The food at Indian restaurants in America revolves around 2 subregions of Indian cuisine. I’ve always been confused about where the familiarly aromatic flavors of my north Indian mother’s cooking went — perhaps they were lost in translation. I could never find the countless rice dishes I used to eat at my south Indian friends’ houses — the nutty notes of the coconut, the subtle sourness of the curd rice, the trifecta of sweet, sour and spicy in puliyogare – at most, the kind of Indian culinary representation we get in America is reduced to a few south Indian and Mughlai dishes.
Growing up in India, every holiday or lunch at school required bringing our own food, allowing me to sample many unique dishes from just about every corner of the country. Indian cuisine is far from homogenous, emphasizing various flavours, ingredients and cooking techniques. This, to me, is Indian cuisine, not the “chicken tikka masala” or “curry” that’s been sold and marketed to us in America.
South Indian Food
I grew up in the south of India, so I take pride in defending the south and differentiating it from the north. South Indian food is often reduced to Idly, Dosa and Vada, a subset of cuisine prepared using fermented batter. And while they are staples, the universe of south Indian cuisine has much more to offer: the sheer variety of rice dishes — like the sweet and spicy Puliyogare, paired with a perfectly crunchy cooked Dal — or the coco-nutty flavor packed into meat curries. And, of course, lemon rice, infused with curry leaves and citrus flavors, and curd rice, chilled comfort food of cooked rice fermented with yogurt. The southern coastal regions also have some incredible seafood and meat dishes, with tropical coconut and curry-flavored Fish Fry and Fish Curry or poppy coconut and chilli-flavored Chettinad Chicken.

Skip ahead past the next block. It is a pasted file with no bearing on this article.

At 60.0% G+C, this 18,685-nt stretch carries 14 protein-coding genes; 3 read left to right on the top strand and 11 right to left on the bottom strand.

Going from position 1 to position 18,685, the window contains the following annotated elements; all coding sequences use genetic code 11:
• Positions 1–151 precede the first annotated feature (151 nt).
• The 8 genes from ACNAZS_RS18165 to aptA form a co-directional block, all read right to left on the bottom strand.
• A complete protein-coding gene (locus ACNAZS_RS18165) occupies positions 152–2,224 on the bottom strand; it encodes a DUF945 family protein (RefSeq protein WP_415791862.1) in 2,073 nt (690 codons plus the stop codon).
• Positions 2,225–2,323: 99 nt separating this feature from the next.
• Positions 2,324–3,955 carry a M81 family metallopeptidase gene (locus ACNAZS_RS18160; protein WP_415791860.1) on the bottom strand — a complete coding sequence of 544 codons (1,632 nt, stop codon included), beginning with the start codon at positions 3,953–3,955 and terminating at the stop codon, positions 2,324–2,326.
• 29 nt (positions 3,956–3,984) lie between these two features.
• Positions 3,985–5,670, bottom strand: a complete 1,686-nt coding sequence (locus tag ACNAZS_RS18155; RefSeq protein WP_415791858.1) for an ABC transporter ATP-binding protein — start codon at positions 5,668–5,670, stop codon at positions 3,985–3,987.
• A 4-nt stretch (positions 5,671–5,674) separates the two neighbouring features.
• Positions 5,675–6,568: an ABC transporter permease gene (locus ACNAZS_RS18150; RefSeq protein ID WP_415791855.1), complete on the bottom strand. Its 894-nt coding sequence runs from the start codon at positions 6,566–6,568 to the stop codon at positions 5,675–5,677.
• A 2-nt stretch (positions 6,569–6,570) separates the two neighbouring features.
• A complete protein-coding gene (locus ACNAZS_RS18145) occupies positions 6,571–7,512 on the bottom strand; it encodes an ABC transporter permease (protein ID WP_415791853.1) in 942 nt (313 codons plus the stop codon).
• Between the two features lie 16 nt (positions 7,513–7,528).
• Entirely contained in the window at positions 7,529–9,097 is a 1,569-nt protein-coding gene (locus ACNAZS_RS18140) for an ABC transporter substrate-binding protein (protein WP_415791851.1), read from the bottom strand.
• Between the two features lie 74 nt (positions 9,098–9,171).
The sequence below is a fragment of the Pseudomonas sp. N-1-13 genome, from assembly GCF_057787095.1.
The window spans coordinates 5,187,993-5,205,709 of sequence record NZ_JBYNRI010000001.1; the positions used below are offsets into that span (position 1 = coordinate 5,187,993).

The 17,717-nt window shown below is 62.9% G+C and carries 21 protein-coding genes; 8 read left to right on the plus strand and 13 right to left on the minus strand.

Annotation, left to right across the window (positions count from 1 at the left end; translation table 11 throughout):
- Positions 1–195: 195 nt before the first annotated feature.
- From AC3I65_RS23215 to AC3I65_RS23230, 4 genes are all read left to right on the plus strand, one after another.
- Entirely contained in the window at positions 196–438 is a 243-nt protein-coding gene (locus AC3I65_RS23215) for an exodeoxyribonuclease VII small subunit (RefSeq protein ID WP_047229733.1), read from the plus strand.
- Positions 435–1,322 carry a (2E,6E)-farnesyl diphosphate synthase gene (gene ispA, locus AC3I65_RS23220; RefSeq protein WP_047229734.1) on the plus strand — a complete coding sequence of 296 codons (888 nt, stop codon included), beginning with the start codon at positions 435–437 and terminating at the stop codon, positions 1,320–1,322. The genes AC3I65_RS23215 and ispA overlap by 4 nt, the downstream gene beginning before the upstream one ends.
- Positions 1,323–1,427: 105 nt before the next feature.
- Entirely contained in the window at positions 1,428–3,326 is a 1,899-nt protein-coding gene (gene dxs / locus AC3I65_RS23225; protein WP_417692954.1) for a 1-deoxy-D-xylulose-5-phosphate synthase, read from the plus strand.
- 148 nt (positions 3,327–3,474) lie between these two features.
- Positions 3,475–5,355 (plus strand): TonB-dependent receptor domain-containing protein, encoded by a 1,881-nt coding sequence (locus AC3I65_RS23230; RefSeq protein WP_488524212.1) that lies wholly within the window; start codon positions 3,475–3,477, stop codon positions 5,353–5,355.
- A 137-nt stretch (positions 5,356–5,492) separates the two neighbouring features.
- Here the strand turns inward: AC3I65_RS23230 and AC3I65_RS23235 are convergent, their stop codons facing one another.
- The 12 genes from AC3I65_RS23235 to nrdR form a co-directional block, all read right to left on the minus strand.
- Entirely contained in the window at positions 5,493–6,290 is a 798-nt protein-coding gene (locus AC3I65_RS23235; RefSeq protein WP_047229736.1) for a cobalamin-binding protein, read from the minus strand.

North Indian Food
This, in and of itself, is a generalization. Still, I’m writing about the north Indian food I grew up eating. As someone ethnically north Indian who lived in the area, the north Indian food I know and love is never represented at restaurants. Forget homely staples like rajma (kidney bean curry), kadhi (yoghurt curry) or endless arrays of lentil stews. And lest we forget all the delicious dry vegetables and vegetarian staples that are often left out. Tandoor epitomizes this one-dimensional interpretation of Indian food — flat, lacking a diverse flavor profile and underwhelming.
There’s also the issue of Indian restaurants overloading on oil, grease and unnecessary spices. Instead, I would like to see ingredients and dishes that shine through in North Indian food. Such food showcases its authentic flavors and goes beyond tandoori food. And perhaps most importantly: I want food I can eat every day, not food that leaves me stuck on a toilet.
Although there is so much more to Indian food I haven’t explored in this article, I can’t comment on its authenticity as I’ve only lived in the north and south. These are also the only foods I see on restaurant menus. The only part of my Duke experience that leaves me wanting more is the food. Obviously, acknowledging the fact that Duke even has an Indian option is impressive, but what I crave is a more genuine effort to bring authenticity to Indian cuisine and how it is represented in both pop culture and on restaurant menus.
I love food and how it shapes our identities. I can’t wait to finally have a kitchen of my own where I can fully explore the food I love — to cook for my community (and myself) authentic Indian food that won’t have them reeling with digestive pain.
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Arnav Jindal is a Trinity sophomore and culture editor of The Chronicle's 119th volume.